Other federal agencies also face a wide range of risks. Some are external, others are internal. Some are financial (such as having to deal with managing under sequestration or the market impact on external investments in pension funds, which could affect federal pension guarantees). Some are operational, such as those faced by FERC, or cybersecurity threats, or even insider threats. And some are reputational, such as recent accusations of U.S. Patent and Trademark Office telework abuse and the scandal over lavish conferences at the General Services Administration.

In recent years, a number of federal agencies have put in place risk management strategies. Recent guidance from the Office of Management and Budget says “agencies are expected to manage risks and challenges related to delivering the organization’s mission.” Also, a professional association has evolved—the Association for Federal Enterprise Risk Management—so professionals can share insights and best practices. Yet there is no ...

Overcoming the Fear of Public Speaking

Several years ago, I was invited to give my first public speech, and I made the mistake of saying yes. I was terrified: as a student, my heart used to race at the mere thought of raising my hand in class. For weeks beforehand, I had nightmares about forgetting my lines, waking up in a cold sweat. No matter how much I practiced, for the three days leading up to the speech, I could hardly breathe.

During the speech, nothing went terribly wrong. I was relieved… until I read the feedback from the audience. Here were some highlights:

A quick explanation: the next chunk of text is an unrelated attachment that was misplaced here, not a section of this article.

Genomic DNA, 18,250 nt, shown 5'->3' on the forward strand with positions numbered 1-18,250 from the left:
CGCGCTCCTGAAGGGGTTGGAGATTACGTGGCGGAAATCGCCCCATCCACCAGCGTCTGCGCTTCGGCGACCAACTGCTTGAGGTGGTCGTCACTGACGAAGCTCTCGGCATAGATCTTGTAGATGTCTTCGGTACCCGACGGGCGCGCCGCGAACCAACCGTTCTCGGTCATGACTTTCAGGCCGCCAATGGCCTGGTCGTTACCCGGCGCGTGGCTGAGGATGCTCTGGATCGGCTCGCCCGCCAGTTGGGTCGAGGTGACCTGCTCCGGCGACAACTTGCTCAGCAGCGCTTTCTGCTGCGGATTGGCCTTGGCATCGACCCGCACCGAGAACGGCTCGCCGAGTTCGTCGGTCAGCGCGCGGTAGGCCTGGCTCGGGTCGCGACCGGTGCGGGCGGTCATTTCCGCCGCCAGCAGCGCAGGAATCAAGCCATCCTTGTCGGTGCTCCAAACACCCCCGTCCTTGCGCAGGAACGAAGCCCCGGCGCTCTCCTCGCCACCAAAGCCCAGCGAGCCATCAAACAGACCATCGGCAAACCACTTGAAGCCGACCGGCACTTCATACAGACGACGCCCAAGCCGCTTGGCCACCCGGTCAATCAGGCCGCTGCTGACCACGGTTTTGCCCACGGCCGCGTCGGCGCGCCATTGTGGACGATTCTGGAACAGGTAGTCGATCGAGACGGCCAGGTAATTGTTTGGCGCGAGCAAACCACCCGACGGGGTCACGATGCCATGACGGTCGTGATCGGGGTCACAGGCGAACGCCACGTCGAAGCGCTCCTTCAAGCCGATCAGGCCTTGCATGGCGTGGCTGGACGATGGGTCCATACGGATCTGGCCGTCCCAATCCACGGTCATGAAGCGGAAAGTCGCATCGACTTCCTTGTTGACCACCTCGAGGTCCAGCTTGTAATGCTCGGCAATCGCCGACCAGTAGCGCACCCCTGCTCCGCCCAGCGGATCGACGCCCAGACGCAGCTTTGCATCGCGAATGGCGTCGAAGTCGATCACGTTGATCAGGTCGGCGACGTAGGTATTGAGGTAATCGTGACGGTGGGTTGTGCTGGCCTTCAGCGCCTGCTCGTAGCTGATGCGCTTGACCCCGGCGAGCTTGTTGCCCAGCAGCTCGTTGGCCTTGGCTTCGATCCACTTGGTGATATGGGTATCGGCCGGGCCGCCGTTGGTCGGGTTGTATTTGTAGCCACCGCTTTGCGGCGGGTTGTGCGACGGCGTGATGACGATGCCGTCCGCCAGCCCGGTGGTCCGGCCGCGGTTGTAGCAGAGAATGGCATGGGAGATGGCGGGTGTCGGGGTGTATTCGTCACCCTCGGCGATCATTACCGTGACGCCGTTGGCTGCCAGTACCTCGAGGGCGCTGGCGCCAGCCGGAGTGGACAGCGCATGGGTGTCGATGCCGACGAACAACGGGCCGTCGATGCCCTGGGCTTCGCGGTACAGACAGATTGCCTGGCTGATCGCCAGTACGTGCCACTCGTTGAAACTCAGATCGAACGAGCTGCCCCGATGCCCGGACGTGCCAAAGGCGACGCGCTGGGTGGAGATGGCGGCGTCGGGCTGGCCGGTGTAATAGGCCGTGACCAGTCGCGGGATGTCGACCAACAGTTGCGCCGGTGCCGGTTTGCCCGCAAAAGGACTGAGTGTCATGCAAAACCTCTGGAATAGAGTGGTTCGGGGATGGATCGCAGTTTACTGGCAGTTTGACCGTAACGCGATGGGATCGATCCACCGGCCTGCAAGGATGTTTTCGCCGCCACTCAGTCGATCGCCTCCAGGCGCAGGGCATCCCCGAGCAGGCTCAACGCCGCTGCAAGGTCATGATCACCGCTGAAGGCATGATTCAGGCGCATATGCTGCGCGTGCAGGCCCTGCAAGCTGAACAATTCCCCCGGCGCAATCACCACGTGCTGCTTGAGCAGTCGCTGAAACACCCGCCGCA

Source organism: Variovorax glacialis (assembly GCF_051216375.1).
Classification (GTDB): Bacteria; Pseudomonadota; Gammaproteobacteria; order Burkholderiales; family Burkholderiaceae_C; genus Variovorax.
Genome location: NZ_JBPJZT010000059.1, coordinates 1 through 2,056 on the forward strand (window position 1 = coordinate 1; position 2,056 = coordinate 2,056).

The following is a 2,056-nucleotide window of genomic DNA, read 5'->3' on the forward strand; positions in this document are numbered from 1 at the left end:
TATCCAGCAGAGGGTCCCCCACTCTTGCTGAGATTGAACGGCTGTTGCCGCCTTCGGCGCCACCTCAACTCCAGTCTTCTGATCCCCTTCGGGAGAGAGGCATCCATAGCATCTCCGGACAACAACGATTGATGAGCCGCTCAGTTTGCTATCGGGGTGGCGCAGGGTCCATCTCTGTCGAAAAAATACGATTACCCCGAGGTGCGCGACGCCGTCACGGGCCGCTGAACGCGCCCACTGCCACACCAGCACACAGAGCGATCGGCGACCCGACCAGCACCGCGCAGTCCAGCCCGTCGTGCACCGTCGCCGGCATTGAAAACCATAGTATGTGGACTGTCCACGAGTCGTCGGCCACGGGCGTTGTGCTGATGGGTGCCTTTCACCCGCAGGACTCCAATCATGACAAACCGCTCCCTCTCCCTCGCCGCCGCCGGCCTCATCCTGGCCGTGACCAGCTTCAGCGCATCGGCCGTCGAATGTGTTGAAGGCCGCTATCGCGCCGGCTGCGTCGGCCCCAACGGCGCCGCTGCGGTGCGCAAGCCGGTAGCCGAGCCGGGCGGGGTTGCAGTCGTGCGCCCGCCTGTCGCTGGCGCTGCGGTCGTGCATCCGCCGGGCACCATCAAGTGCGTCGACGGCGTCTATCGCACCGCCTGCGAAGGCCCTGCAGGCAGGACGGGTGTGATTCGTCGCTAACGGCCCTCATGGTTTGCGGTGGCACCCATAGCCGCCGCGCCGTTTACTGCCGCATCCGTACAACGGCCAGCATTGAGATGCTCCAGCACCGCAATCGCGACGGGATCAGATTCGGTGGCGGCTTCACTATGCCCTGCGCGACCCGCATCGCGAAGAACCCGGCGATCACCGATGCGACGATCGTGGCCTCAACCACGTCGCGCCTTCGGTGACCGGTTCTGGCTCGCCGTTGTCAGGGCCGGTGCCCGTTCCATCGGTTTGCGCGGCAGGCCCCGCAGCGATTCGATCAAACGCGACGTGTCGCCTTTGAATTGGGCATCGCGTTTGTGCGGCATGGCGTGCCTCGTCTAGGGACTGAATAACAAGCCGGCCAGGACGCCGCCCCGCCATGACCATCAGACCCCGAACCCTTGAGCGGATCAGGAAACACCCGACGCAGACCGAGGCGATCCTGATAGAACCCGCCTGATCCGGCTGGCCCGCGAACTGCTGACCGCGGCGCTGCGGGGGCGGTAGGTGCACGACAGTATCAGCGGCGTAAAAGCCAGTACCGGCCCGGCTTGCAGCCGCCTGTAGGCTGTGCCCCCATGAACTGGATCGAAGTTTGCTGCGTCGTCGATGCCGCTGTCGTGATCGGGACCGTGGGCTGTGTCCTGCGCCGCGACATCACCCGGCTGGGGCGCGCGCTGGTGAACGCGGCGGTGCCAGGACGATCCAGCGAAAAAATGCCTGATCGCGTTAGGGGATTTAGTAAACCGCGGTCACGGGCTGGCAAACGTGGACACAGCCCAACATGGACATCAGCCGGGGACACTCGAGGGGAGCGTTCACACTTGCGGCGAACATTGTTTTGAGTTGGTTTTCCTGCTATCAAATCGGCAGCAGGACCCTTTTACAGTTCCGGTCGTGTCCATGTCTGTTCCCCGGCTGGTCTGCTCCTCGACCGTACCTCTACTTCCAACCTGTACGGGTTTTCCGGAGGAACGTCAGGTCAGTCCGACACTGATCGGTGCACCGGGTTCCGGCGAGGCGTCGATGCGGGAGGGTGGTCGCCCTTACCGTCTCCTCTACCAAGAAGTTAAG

• “Try not to be so nervous. You looked like a Muppet and it seemed like you memorized every single sentence for the presentation.”
  • “It seems like you're reading off a teleprompter. Breathe!! Too mechanical.”
  • “You were so tense that you were causing me to physically shake in my seat.”

In the past year and a half, I’ve given over 100 keynote speeches and hundreds of presentations, and things have changed dramatically. I still get nervous occasionally, but public speaking is now one of my favorite activities. Here are the five steps that have been most helpful in reducing my anxiety ...

CEOs See a World Where They’re More Intimately Involved in Your Health

In the United States, companies pick up a great deal of the bill for a healthcare system that spends the most but accomplishes the least among industrialized nations. Getting wise to this, more employers have rolled out wellness programs, where workers are encouraged with either a carrot or a stick to make better healthcare choices.

Now, a group of prominent CEOs including Coke’s Muhtar Kent, Aetna’s Mark Bertolini, and Bank of America’s Brian Moynihan are recommending that employers get further involved in employees’ health decisions.

In a report released yesterday through the Bipartisan Policy Center, they and other members of the group’s CEO Council on Health and Innovation advocated for a world where companies have programs to address physical activity, emotional health, and chronic conditions. Where employees have online wellness coaches, and companies provide screening at the workplace. Where people are incentivized to take health questionnaires, and to provide the company’s healthcare partners with a wide variety of data, like blood pressure readings, blood glucose measurements, and cholesterol levels, as well as markers of their weight, nutrition, and physical activity.

The report encourages companies to begin tracking, anonymizing, and sharing the data so that employers ...